10:00AM: ISM Manufacturing Index (Risk: Upside, Market Reaction: Significant): The ISM has experienced seven straight months of gains, and given this trend and improvement in other manufacturing indicators has the potential to move above the breakeven point of 50 this month.  This belief is strengthened by strong performance of the ISM’s new order index last month, which came in at 55.3. The current Bloombeg consensus forecast is for a reading of 50.5, compared to July’s reading of 48.9.

10:00AM: Construction Spending (Risk: Neutral, Market Reaction: Moderate): Increased activity in the residential and government sectors will likely be offset by diminishing spending on the commercial structures, leading the no significant changes in construction spending.  The current Bloomberg consensus is for a 0.0% change from last month, compared to an increment of 0.3% a month prior.

10:00AM: Pending Home Sales (Risk: Upside, Market Reaction: Moderate): Large increments in new mortgage applications and general improvements in the housing sector will likely sustain upward momentum in pending home sales.  Pending home sales were up 3.6% a month prior.  Pending home sales tends to be a reasonable forward looking indicator to final home sales, however, not all pending sales become final.

Wednesday September 2nd:

7:00AM: MBA Purchase Applications (Risk: Neutral, Market Reaction: Marginal): This index, which tracks new mortgage applications tends to be a reasonable forward looking indicator for home sales, but issues including customers filling out numerous applications could skew the index.  Last week the overall index increased for the fourth consecutive week with a gain of 7.5%; while the refinance index rose 12.7% and the purchase index rose 1.0% on the back of relatively low mortgage rates and declining home prices.

7:30AM: Challenger Job Report (Risk: Neutral, Market Reaction: Marginal): This index measures the number of announced corporate mass layoffs.  But, this data does not take into account the timing of the actual layoffs.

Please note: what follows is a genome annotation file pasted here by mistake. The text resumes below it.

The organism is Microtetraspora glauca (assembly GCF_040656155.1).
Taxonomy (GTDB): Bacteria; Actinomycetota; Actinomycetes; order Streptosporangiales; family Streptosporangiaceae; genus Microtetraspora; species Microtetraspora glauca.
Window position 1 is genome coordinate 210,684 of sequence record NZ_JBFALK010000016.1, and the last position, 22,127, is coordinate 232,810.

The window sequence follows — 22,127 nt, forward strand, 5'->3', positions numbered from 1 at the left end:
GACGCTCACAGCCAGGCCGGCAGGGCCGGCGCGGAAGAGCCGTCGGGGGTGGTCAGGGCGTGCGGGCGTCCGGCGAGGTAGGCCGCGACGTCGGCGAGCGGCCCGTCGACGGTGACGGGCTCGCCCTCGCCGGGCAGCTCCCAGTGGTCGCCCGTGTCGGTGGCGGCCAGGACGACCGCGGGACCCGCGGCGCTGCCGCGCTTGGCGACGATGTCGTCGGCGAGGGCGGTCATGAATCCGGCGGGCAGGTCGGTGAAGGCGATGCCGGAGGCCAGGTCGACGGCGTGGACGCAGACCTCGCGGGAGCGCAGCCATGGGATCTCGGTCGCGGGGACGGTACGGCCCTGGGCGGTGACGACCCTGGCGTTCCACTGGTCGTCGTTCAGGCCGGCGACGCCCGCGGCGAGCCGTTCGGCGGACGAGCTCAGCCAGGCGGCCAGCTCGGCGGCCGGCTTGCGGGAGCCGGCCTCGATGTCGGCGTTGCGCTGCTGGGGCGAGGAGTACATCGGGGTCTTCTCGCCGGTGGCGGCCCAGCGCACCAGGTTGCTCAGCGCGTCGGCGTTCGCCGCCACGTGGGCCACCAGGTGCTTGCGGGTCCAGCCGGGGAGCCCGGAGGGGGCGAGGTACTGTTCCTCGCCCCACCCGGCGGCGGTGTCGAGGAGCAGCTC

8:15AM: ADP Employment Report (Risk: Neutral, Market Reaction: Significant): The ADP Employment report is considered a reasonable window into Friday’s critical payroll number.  Last month, however, the ADP reported indicated job losses of -371K, while payrolls declined by only -247K.

8:30AM: Productivity & Costs (Risk: Neutral, Market Reaction: Marginal): This will be the final release of 2Q productivity and labor costs.  It is unlikely there will be significant changes from the preliminary numbers, which showed a significant 6.4% increase in productivity and a -5.8% decline for unit labor costs.  In fact the current Bloomberg consensus forecast calls for no changes in either indicator.

10:00AM: Factory Orders (Risk: Upside, Market Reaction: Marginal): Increased durable goods orders largely on the back of the US government’s ‘Cash for Clunkers’ program will likely supply positive momentum for factory orders.  The current Bloomberg consensus forecast is for an increment of 2.3%, compared to 0.4% a month prior.

10:30AM: EIA Petroleum Status Report (Risk: Neutral, Market Reaction: Moderate): This report indicates domestic petroleum inventories, which could have a significant impact on the energy sector.  Last week this report showed an increase in inventories of 0.2mn barrels after declining -8.4mn a week prior.